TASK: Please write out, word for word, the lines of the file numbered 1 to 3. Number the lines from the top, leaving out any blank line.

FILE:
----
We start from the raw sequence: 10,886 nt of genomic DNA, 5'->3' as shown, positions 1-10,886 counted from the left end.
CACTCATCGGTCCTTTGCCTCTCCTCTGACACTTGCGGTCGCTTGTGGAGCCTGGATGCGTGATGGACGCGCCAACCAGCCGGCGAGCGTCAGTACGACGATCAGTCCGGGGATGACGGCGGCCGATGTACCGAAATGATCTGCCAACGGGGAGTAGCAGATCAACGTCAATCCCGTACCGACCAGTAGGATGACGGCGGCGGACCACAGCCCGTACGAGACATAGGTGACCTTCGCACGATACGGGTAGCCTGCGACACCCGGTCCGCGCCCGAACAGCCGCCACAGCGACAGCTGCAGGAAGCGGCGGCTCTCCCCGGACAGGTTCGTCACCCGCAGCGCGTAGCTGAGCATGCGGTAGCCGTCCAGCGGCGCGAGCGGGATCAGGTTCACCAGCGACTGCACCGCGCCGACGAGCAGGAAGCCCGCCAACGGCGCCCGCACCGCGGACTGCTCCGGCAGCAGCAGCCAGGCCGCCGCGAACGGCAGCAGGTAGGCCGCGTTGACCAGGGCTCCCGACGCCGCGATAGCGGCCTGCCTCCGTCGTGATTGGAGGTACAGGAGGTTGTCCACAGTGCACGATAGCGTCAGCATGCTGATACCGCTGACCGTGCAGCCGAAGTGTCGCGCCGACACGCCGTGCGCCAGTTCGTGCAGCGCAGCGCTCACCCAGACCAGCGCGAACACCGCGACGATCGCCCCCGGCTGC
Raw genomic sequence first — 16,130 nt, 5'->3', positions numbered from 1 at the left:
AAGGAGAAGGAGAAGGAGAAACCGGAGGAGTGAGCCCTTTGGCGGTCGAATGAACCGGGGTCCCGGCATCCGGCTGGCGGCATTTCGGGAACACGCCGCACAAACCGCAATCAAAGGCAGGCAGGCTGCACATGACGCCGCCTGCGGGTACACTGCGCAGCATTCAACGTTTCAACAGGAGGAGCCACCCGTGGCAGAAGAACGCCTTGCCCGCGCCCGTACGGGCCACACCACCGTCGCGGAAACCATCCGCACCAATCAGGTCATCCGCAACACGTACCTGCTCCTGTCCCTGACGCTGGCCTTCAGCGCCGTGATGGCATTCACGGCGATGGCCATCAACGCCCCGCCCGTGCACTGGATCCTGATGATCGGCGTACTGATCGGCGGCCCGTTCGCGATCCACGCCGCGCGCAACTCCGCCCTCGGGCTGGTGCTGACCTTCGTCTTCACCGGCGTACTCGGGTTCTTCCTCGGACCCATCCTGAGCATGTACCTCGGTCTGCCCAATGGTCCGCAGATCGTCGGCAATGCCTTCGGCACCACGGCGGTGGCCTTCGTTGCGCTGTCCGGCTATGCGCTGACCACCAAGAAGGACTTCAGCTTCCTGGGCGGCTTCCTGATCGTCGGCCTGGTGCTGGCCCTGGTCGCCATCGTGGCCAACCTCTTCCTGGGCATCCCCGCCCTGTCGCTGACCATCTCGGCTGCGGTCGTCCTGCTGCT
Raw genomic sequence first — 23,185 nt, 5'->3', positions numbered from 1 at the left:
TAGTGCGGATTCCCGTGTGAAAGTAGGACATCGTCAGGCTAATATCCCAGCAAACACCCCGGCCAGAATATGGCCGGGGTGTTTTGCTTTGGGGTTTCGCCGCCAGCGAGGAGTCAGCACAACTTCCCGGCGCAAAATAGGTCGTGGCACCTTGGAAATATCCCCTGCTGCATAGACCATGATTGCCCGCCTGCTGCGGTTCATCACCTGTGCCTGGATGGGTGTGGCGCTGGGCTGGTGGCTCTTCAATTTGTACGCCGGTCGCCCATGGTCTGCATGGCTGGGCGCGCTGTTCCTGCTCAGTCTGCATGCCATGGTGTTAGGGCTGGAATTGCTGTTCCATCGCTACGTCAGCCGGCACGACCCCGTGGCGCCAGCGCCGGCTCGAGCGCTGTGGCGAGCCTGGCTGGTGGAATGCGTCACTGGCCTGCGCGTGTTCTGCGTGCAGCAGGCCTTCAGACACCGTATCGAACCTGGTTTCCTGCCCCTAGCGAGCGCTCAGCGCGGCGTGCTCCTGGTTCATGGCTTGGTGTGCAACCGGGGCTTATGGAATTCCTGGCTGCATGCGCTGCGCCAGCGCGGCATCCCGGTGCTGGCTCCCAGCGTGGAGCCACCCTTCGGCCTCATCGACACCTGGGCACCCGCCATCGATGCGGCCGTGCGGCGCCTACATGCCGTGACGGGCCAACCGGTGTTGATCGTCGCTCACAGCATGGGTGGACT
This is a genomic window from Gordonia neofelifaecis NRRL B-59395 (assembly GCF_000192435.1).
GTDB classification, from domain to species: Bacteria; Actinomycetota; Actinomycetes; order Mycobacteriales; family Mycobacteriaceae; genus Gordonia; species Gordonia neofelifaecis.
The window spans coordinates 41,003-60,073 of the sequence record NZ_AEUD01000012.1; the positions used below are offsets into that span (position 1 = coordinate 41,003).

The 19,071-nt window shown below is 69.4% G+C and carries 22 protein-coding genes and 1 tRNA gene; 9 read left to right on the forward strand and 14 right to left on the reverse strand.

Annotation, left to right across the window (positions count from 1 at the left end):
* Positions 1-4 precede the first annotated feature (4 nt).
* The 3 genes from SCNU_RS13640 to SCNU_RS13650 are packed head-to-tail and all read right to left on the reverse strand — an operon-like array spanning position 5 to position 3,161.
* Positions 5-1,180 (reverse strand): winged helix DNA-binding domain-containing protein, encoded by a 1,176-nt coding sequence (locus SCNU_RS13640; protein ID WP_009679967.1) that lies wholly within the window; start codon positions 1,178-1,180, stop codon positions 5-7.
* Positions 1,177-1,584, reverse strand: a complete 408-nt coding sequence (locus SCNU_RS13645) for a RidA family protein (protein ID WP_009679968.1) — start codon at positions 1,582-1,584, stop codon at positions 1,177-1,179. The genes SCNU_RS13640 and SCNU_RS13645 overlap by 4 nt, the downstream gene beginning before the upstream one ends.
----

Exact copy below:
We start from the raw sequence: 10,886 nt of genomic DNA, 5'->3' as shown, positions 1-10,886 counted from the left end.
CACTCATCGGTCCTTTGCCTCTCCTCTGACACTTGCGGTCGCTTGTGGAGCCTGGATGCGTGATGGACGCGCCAACCAGCCGGCGAGCGTCAGTACGACGATCAGTCCGGGGATGACGGCGGCCGATGTACCGAAATGATCTGCCAACGGGGAGTAGCAGATCAACGTCAATCCCGTACCGACCAGTAGGATGACGGCGGCGGACCACAGCCCGTACGAGACATAGGTGACCTTCGCACGATACGGGTAGCCTGCGACACCCGGTCCGCGCCCGAACAGCCGCCACAGCGACAGCTGCAGGAAGCGGCGGCTCTCCCCGGACAGGTTCGTCACCCGCAGCGCGTAGCTGAGCATGCGGTAGCCGTCCAGCGGCGCGAGCGGGATCAGGTTCACCAGCGACTGCACCGCGCCGACGAGCAGGAAGCCCGCCAACGGCGCCCGCACCGCGGACTGCTCCGGCAGCAGCAGCCAGGCCGCCGCGAACGGCAGCAGGTAGGCCGCGTTGACCAGGGCTCCCGACGCCGCGATAGCGGCCTGCCTCCGTCGTGATTGGAGGTACAGGAGGTTGTCCACAGTGCACGATAGCGTCAGCATGCTGATACCGCTGACCGTGCAGCCGAAGTGTCGCGCCGACACGCCGTGCGCCAGTTCGTGCAGCGCAGCGCTCACCCAGACCAGCGCGAACACCGCGACGATCGCCCCCGGCTGC
Raw genomic sequence first — 16,130 nt, 5'->3', positions numbered from 1 at the left: